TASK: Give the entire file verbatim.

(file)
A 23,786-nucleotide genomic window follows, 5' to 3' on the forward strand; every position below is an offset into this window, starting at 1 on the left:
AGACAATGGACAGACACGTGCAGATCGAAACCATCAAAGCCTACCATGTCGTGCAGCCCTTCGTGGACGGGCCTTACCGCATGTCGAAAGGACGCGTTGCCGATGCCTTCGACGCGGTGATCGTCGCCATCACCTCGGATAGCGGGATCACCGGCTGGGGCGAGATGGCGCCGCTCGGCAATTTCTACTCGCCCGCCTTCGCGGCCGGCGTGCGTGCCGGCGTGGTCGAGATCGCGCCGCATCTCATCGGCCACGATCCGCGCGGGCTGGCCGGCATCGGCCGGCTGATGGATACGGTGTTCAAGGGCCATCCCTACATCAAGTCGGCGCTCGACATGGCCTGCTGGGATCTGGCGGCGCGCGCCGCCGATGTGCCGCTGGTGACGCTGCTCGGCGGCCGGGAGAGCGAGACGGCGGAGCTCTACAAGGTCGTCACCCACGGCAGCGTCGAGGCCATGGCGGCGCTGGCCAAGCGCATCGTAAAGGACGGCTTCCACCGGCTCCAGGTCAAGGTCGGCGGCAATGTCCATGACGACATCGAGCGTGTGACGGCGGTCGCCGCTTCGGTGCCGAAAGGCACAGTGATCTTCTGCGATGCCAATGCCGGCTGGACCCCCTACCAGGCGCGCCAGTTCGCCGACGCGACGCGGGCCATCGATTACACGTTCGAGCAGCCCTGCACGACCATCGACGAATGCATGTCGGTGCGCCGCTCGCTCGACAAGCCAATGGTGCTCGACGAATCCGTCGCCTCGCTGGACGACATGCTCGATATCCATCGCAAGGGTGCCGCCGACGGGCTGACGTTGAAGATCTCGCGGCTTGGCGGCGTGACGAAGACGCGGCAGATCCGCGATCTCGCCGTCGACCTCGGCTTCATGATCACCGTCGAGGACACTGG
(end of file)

A 23,786-nucleotide genomic window follows, 5' to 3' on the forward strand; every position below is an offset into this window, starting at 1 on the left:
AGACAATGGACAGACACGTGCAGATCGAAACCATCAAAGCCTACCATGTCGTGCAGCCCTTCGTGGACGGGCCTTACCGCATGTCGAAAGGACGCGTTGCCGATGCCTTCGACGCGGTGATCGTCGCCATCACCTCGGATAGCGGGATCACCGGCTGGGGCGAGATGGCGCCGCTCGGCAATTTCTACTCGCCCGCCTTCGCGGCCGGCGTGCGTGCCGGCGTGGTCGAGATCGCGCCGCATCTCATCGGCCACGATCCGCGCGGGCTGGCCGGCATCGGCCGGCTGATGGATACGGTGTTCAAGGGCCATCCCTACATCAAGTCGGCGCTCGACATGGCCTGCTGGGATCTGGCGGCGCGCGCCGCCGATGTGCCGCTGGTGACGCTGCTCGGCGGCCGGGAGAGCGAGACGGCGGAGCTCTACAAGGTCGTCACCCACGGCAGCGTCGAGGCCATGGCGGCGCTGGCCAAGCGCATCGTAAAGGACGGCTTCCACCGGCTCCAGGTCAAGGTCGGCGGCAATGTCCATGACGACATCGAGCGTGTGACGGCGGTCGCCGCTTCGGTGCCGAAAGGCACAGTGATCTTCTGCGATGCCAATGCCGGCTGGACCCCCTACCAGGCGCGCCAGTTCGCCGACGCGACGCGGGCCATCGATTACACGTTCGAGCAGCCCTGCACGACCATCGACGAATGCATGTCGGTGCGCCGCTCGCTCGACAAGCCAATGGTGCTCGACGAATCCGTCGCCTCGCTGGACGACATGCTCGATATCCATCGCAAGGGTGCCGCCGACGGGCTGACGTTGAAGATCTCGCGGCTTGGCGGCGTGACGAAGACGCGGCAGATCCGCGATCTCGCCGTCGACCTCGGCTTCATGATCACCGTCGAGGACACTGG